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Wednesday, January 26, 2011


For a while now, my wife has been touting the virtues of this thing called the Paleo Diet. She got the idea from her brother and sister-in-law, who in turn got it (so I understand) from working with Crossfit. So, let's take it back just a bit.

Crossfit is basically an insane gym where functional muscle building takes precedence over things like treadmills and ellipticals. There are many different forms of the same workout that are now making their rounds, including (from what I can tell) P90X. If you've seen the movie 300, the Spartans did this sort of workout in order to get in shape for the film. Impressive stuff.

I've tried some Crossfit things in the past, but I've never really been able to stick with it for more than a couple weeks, mostly because we did not have the equipment or the community required to maintain a steady regimine. It's a lot harder to break yourself down in your apartment alone than it is to do so with trainers standing by encouraging you. We'd just join the gym, but it is incredibly expensive. And anyway, I've always liked running more, so I'm glad to be doing that.

Now, one of the things that Crossfit encourages is a change in diet, and their recommended meal plan is called Paleo. Keep in mind, I'm getting most of this stuff second-hand, so some of my details might be off, but you'll get the general idea.

First, let me clarify what I mean by "diet." I do not mean that I am on a diet, as in I'm trying to lose weight. I use the word "diet" to mean "way of eating" in general. This isn't just a way to lose excess weight (though it helps do that, too), it's a change in lifestyle.

The basic premise, I've been told, is that paleolithic humas had incredibly good health, and many of the diseases that plague people today, especially sugar-based diseases like diabetes, simply did not exist. It was not until they started farming that these things began to develop. Essentially, the goal of Paleo living is to remove oneself as far as possible from processed foods.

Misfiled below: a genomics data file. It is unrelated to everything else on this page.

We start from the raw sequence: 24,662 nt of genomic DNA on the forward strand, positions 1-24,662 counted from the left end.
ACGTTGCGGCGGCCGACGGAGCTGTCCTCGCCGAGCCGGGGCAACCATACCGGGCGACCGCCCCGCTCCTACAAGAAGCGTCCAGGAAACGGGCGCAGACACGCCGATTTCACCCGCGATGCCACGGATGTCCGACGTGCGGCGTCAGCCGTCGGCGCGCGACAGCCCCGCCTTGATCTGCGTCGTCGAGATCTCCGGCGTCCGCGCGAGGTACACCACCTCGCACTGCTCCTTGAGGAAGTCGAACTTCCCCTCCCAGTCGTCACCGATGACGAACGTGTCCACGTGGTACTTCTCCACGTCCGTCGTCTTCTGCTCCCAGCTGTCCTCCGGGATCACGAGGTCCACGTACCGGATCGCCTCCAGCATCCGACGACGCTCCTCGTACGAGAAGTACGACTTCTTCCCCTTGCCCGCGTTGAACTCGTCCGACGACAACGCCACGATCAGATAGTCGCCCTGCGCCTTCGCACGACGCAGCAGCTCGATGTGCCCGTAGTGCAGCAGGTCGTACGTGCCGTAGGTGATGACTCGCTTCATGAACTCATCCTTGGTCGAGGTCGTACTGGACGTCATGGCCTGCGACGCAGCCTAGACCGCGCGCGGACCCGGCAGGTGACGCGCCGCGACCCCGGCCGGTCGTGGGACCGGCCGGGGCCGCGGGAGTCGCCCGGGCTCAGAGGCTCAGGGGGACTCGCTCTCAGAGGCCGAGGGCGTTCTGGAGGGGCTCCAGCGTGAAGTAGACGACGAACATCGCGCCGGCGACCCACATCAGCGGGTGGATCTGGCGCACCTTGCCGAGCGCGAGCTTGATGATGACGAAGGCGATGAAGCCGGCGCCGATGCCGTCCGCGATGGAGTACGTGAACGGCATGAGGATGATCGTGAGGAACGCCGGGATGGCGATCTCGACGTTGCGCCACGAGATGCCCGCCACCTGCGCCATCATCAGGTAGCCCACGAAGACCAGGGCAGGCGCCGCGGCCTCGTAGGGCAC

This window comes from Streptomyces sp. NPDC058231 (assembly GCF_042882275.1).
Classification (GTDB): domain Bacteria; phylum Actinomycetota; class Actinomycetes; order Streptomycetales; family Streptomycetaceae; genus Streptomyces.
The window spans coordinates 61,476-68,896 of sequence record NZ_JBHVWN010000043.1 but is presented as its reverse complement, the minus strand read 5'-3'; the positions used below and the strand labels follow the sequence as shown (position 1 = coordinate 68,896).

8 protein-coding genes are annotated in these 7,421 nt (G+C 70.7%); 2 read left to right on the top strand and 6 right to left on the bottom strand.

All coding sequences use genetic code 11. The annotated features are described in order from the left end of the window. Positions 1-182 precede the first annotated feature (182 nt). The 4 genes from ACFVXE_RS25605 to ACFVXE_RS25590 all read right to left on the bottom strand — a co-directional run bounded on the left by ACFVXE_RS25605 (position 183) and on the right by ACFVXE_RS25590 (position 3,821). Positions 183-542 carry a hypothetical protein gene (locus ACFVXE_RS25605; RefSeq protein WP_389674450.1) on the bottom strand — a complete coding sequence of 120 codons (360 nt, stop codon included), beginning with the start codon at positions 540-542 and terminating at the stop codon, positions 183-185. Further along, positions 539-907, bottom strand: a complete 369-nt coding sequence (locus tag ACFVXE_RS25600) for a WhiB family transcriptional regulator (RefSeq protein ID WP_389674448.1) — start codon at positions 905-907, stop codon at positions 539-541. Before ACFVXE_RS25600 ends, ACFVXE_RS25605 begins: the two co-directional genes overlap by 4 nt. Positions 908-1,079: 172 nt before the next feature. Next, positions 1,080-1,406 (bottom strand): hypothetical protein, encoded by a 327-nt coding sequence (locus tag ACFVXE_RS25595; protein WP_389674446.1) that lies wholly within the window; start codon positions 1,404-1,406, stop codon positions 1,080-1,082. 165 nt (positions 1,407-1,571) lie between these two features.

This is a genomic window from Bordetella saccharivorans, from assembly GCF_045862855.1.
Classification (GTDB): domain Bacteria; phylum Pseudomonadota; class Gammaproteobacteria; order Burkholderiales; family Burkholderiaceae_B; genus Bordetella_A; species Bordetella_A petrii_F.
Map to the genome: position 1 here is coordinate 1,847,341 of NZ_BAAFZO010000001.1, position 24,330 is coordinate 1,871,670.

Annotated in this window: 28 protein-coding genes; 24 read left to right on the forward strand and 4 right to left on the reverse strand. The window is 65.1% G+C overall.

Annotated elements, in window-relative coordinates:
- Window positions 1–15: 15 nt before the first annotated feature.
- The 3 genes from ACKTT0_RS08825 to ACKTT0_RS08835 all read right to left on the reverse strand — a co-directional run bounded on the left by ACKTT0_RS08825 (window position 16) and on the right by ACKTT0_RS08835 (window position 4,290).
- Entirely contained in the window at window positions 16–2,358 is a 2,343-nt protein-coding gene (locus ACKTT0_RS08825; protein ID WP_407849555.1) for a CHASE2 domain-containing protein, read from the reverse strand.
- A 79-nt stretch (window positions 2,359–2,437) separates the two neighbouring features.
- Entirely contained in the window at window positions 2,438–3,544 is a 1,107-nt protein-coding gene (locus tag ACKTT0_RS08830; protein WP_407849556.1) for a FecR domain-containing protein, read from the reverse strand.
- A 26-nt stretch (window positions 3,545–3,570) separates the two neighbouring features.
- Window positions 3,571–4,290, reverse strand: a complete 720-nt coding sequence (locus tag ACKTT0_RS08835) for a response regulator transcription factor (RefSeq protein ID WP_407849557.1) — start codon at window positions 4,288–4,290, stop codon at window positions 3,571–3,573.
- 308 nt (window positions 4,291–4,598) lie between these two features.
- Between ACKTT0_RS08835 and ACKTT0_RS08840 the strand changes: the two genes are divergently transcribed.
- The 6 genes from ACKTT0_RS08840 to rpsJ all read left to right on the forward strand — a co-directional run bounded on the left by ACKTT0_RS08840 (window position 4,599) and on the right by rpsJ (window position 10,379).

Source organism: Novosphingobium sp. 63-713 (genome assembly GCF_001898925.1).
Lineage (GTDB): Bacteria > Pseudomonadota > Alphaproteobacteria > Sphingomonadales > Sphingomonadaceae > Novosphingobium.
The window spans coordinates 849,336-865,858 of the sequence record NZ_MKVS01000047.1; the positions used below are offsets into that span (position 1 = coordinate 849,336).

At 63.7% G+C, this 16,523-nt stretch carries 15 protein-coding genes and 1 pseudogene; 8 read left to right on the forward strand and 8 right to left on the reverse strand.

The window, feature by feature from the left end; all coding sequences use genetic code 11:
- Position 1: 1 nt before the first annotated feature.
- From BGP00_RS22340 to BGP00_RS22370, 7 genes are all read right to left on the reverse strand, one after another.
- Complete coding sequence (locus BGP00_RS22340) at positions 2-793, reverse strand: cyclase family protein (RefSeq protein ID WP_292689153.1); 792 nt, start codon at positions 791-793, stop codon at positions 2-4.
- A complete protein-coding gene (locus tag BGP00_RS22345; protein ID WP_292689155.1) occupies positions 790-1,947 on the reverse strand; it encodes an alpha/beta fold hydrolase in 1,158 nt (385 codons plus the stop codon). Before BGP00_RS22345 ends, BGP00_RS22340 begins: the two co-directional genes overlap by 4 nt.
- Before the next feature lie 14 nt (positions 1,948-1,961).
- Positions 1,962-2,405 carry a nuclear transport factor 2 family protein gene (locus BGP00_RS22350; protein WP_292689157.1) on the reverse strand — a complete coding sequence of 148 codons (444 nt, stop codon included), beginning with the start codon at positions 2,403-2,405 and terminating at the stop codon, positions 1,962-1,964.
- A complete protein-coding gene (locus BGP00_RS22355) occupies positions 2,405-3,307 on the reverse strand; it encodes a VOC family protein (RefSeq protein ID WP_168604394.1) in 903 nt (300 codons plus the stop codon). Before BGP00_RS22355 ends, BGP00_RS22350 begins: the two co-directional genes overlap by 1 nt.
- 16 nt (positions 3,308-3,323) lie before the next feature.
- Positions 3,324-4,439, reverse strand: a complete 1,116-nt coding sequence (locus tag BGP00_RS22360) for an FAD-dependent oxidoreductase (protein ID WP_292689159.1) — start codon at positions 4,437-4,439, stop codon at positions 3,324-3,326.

This sounds pretty standard when you think about avoiding meat with hormones, excess sugar, and things like that. What knocked me over, though, is this: all wheat and dairy products are processed, simply by their nature. The Paleo Diet does not include these things.

As someone who routinely takes down a box of macaroni and cheese by myself, this would be enough to make me say no. I love pasta. I love cheese. I love pop and candy and beer and all of the things that you cannot have in this lifestyle. Truly, when it was first explained to me, it sounded like the last of all possible things I would ever want to do.

Still, it's difficult to argue with the results that I have seen in others. Don't get me wrong, I am very skeptical, but there is enough evidence to support the idea that I'm willing to give it a shot.

So, for the next 28 days, the wife and I will be living the Paleo lifestyle. Lots of meat, vegetables, and fruit, and not too much else.

The craziest thing about it all so far is that I have not had anything with caffeine in it for almost three days. Anyone who knows me knows how insane that is. In college, I used to drink it by the 2-Liter. I've had a pretty steady stream of caffeine in my system for I don't know how many years, and here I am, 68 hours without, and I'm feeling fine. If nothing else, I'm glad for that.

There should be implications for my running as well. I've heard good things about distance runners who do the program correctly. Then again, I've gotten a pretty one-sided argument thus far. I'll be reading the book The Paleo Solution over the next few days to get more educated on the issue, and throughout the next four weeks, I'm sure I'll look around at both positive and negative feedback to see what others are saying and to see how much I agree with.

For now, I'm just going to eat my hamburger and be happy.

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